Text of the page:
7 Action Items For Your First Month In Seminary


Thousands of students are getting out their trapper keepers and sharpened #2 pencils and starting their first week of seminary this month. Seminary students, take advantage of this vital time with these seven action items for your first month in seminary:

1. Network.

Your years in seminary are the ideal time to start building your personal and professional network. I know - you just stepped foot on campus and you are more concerned with figuring out where to purchase your Greek flash cards than building relationships that may help you get a job once you graduate. However, this is exactly what you should be doing. Become involved in student organizations that are of interest to you and attending alumni events in order to meet individuals that have been in your shoes and are connected to churches. This will prove valuable when you are on the job hunt 3 years from now. Don't forget to keep track of individuals that you meet and continue building into these relationshipsthrough regular emails and visits. 

2. Sign up for a marketing or an accounting class.

One of the greatest complaints about seminary is it does not prepare pastors for the daily work of leading a church. Even a high level understanding of marketing or accounting can give you the skills necessary to create a realistic budget for your ministry or a marketing campaign for your church once you graduate. If feel like you lack knowledge in either of these areas, don’t worry! You can enroll in class at your local community college. The content you gain will be practical and valuable in your ministry. Do this before you leave seminary. Trust me.

3. Go cross-cultural.

For some, seminary can be a bubble. Look into going on a short-term missions trip or volunteering with an under-resourced and under-served population near where you live and study. You might be able to get credit hours for it. Not only will this provide you with an opportunity to do good, but by getting out of your comfort zone, you will have multiple opportunities for spiritual growth and personal reflection. By getting out of the seminary bubble, you are choosing to serve, befriend, and care about a population that may be part of your church one day.

4. Practice self-care.

Seminary is days, weeks, months, and years of hard work. The pressure to perform can be spiritually, emotionally, and intellectually exhausting. Such exhaustion can cause havoc on your relationships and your health. And believe it or not, the exhaustion won't stop once you graduate from seminary - ministry is equally, if not more, taxing. That makes your first few weeks and months in seminary critical to the formation of healthy self-care habits. Spending time in the Word, regular exercise, getting a full nights sleep, eating well, and finding time to do things you love are critical to keeping yourself emotionally, physically, and relationally healthy during this busy season of your life.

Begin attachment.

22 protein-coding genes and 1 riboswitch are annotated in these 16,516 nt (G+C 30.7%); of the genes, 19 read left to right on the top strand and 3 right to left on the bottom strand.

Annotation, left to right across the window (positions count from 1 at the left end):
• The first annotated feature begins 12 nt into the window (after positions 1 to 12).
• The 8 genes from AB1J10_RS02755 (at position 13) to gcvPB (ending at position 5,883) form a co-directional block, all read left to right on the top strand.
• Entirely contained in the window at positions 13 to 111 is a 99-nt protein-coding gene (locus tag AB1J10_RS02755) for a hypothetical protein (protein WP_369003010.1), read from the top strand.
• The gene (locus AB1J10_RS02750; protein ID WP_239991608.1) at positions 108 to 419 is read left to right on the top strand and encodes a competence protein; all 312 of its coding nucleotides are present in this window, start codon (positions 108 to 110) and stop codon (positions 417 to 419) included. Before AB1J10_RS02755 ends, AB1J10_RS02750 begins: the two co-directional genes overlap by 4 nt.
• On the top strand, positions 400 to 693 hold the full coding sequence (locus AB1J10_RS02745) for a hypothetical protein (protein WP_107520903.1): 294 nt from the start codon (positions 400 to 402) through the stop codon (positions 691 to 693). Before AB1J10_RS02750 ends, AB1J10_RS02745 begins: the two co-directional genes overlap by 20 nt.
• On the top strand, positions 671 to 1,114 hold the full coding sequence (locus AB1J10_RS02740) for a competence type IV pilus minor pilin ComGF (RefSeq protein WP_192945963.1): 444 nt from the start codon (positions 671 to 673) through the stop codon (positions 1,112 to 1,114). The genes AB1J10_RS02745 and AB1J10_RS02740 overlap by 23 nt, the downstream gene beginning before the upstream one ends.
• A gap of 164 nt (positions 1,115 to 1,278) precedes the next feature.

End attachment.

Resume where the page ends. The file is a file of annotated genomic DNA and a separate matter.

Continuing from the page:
5. Find a mentor.

You were more than likely assigned to an advisor when you enrolled into seminary. The person was most likely a professor or teacher at the seminary – and that’s great! By all means, build into that relationship. However, getting a real-world mentor - a pastor or elder at a local church - will prove to be invaluable during your years in seminary. A mentor will care more about your soul than your GPA or knowledge of Greek. Allow yourself to be poured into, prayed for, and encouraged. Allowing a mentor into your lifewill supplement your classroom learning in ways that will only make you a better pastor.

6. Gain leadership experience.

Most seminary students work jobs in the secular workplace during seminary. Don't be discouraged at this reality and wish that you were one of the lucky few who were able to land a job at a church. Leadership experience - both in ministry and in the secular workplace - is valuable. If you are a manager at a coffee shop, drug store, or restaurant, praise God that he has given you the opportunity to learn how to lead, motivate, and mentor those under you. Once you have graduated, this experience in leadershipwill translate to your work as a pastor.

7. Be active in a local church.

This should be a no-brainer; after all, you are in seminary to learn how to pastor church! However, some seminarians become overwhelmed with their studies and too busy with work to do more than show up on Sunday morning. Make time to build friendships at church and volunteer in a ministry that is of interest to you. You will not regret it.

What tips do you have for new seminary students? Tell us below!